As ever last week’s jobs data revealed some interesting variances at the state level and an overall soft picture.
The monthly figures are proving to be most unreliable, but comparing September’s data to where total employment was at back in June (i.e. before the seasonality complications kicked in) shows total employment to be a little lower in South Australia and Tasmania, and quite a lot lower (-19,800) in Queensland.
I read somewhere recently that property investors should buy in Brisbane because “unemployment is falling”.
I don’t know where other people pull their information from, but that’s not what the official statistics have shown in recent years.
That said, as a property market Greater Brisbane does indeed appear to have some of the brightest prospects in the decade ahead in Australian property markets, with Residex forecasting 6%+ capital growth per annum for the next eight years – note that due to the compounding effect that is the equivalent of house prices booming by a massive 59 percent on today’s values.
6 percent plus capital growth per annum implies that Brisbane’s median prices would double in perhaps only a dozen years according to John Edwards’ forecasts.
Given that experienced investors always aim to comfortably outperform median capital growth rates, these are huge predictions by Residex.
Trend by state
Given the recent volatility in the labour force data, it’s best to try to get a feel for what is happening from a bit more distance.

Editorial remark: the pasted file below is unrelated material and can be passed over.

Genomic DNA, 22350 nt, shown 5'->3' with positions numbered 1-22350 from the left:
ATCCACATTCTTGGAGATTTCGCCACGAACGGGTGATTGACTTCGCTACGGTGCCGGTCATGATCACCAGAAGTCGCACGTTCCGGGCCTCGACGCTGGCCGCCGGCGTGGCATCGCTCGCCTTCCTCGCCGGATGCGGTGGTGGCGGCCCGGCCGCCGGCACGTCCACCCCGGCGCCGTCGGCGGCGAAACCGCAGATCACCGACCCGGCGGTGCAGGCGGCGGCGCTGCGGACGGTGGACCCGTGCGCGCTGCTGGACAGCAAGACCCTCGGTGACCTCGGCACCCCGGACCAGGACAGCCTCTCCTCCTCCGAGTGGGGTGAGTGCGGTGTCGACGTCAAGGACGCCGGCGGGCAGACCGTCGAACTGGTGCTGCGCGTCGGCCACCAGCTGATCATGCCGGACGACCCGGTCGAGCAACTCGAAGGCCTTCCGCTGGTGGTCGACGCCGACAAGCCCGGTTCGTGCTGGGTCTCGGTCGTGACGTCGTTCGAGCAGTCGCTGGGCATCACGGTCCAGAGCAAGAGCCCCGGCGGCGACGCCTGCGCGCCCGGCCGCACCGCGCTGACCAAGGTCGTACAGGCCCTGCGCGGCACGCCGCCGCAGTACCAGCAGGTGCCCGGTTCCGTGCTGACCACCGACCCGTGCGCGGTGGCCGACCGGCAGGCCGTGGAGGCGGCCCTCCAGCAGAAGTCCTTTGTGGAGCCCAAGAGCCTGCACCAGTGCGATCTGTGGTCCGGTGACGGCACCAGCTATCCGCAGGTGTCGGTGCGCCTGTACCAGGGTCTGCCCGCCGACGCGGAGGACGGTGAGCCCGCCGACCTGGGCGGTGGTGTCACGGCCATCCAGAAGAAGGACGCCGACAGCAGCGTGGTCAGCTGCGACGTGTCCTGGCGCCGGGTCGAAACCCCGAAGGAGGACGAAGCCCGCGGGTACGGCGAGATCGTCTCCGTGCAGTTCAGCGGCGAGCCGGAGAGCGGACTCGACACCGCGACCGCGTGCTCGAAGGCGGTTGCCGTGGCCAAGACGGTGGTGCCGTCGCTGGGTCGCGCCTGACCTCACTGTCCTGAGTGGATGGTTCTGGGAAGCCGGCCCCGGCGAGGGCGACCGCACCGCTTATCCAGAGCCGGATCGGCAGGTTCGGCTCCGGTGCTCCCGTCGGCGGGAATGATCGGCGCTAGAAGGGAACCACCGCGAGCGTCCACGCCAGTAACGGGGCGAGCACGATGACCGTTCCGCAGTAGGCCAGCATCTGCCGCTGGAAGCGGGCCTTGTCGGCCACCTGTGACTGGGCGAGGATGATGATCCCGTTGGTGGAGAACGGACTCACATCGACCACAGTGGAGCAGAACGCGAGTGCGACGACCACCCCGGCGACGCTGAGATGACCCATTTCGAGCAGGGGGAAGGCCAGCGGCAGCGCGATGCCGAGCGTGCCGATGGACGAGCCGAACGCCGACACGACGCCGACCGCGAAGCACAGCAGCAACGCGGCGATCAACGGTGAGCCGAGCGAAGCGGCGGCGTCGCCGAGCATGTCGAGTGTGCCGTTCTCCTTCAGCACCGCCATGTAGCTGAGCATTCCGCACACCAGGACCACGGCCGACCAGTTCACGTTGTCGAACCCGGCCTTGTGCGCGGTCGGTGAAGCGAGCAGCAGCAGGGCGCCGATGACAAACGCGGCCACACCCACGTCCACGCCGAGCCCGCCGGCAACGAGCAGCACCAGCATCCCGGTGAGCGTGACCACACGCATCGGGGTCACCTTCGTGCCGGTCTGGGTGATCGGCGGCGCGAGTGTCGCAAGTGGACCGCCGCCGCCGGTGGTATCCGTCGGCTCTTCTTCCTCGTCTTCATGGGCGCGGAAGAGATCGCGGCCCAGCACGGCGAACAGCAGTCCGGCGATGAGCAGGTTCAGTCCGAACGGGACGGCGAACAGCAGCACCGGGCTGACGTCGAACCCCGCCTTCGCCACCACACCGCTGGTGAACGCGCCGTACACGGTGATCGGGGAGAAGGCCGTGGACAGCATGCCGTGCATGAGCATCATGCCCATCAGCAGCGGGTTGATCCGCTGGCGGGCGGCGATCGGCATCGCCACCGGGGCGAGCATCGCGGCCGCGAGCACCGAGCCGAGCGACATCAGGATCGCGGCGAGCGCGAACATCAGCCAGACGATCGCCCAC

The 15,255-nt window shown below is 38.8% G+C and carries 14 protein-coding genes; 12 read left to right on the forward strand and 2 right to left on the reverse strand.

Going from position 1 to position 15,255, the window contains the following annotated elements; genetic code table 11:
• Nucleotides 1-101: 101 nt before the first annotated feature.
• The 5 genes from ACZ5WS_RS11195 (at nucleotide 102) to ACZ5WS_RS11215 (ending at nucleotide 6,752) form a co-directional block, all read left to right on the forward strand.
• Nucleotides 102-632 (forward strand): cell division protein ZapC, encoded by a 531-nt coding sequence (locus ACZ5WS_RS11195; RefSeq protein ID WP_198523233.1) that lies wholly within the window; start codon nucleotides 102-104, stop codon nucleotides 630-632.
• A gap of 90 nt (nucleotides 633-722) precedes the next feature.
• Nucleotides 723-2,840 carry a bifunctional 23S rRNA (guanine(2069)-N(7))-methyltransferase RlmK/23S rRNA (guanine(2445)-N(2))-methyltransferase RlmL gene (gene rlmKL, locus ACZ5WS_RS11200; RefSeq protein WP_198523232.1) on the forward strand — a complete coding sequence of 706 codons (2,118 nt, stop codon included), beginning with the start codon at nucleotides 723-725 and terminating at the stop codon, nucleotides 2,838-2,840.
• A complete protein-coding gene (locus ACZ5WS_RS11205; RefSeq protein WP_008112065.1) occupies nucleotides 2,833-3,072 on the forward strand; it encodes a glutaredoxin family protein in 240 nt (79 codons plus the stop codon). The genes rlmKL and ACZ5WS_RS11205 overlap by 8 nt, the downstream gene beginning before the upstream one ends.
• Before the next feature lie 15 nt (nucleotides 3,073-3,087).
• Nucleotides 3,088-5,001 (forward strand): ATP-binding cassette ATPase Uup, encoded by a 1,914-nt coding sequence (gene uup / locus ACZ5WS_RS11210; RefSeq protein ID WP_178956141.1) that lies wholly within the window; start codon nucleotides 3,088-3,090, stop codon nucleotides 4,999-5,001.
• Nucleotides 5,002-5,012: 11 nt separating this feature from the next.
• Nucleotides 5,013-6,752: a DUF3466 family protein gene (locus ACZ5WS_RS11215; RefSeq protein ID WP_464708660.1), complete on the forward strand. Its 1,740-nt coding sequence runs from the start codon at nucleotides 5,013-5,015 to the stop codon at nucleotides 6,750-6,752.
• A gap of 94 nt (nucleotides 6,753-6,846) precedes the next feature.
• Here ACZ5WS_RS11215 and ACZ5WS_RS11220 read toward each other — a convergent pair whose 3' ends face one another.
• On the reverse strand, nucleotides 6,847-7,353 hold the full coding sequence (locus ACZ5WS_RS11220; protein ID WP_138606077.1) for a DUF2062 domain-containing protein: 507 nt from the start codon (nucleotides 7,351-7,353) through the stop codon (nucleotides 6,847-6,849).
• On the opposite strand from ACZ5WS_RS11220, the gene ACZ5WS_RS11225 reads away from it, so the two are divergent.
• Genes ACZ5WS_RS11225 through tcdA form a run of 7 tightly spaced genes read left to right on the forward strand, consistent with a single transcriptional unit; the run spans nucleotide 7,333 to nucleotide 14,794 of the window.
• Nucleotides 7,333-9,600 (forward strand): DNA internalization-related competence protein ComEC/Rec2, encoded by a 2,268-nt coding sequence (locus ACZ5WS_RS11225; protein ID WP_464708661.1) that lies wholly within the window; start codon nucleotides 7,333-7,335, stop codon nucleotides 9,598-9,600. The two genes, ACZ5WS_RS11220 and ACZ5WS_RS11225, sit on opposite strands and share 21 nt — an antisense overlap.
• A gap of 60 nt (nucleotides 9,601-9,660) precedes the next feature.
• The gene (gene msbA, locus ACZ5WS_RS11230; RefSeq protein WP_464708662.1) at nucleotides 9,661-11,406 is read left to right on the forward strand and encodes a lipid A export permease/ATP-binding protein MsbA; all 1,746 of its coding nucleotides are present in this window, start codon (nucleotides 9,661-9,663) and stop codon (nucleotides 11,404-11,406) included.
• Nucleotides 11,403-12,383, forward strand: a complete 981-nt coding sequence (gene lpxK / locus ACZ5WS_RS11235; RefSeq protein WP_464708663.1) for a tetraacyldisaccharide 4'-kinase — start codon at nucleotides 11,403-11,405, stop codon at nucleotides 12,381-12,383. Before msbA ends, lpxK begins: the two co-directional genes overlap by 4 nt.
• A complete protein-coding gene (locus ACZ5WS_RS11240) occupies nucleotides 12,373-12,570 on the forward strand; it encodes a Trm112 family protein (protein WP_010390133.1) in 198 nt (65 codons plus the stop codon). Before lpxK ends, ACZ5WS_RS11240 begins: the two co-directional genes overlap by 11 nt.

The total employed chart shows that the southern states have demonstrated no jobs growth for years now, while New South Wales in particular has been adding jobs aplenty.
Over the long haul it is abundantly clear that the four largest states by population today have driven the great bulk of the jobs growth, with the mining boom playing a key role.
The 5 year cumulative increase in total employed figures show why I remain dubious about the strength of the South Australian economy.
The economy has not added net employment at all which will show itself in an elevated and rising unemployment rate in the state, and that is never a good sign.
If there is one set of data which outdoes itself on the volatility stakes it is the unemployment rate by state. The trend clearly remains one of steadily rising unemployment at this juncture, and thus any real or imagined threat of imminent interest rate hikes has surely receded.
Drilling into the unpredictable 5 year unemployment rate chart below shows that the unemployment rate remains too high for comfort in Tasmania (7.4 percent), Victoria (6.7 percent) and South Australia (6.5 percent) in particular.
Despite the mining boom having passed its peak, the rate of unemployment remains low (if trending up) in Western Australia at 5.0 percent, while Westpac has called the New South Wales unemployment rate as having peaked at 5.8 percent, which is welcome news for the First State.
Overall it’s a soft set of numbers, with the southern state economies looking very weak and their respective outlooks rather bleak, particularly for manufacturing.
Meanwhile significant challenges will also continue to face those regions with a mining focus.
As for the monetary policy outlook, with the labour market evidently remaining soft with plenty of slack, interest rates still appear as likely to fall as anything else, as I pondered here only last week.
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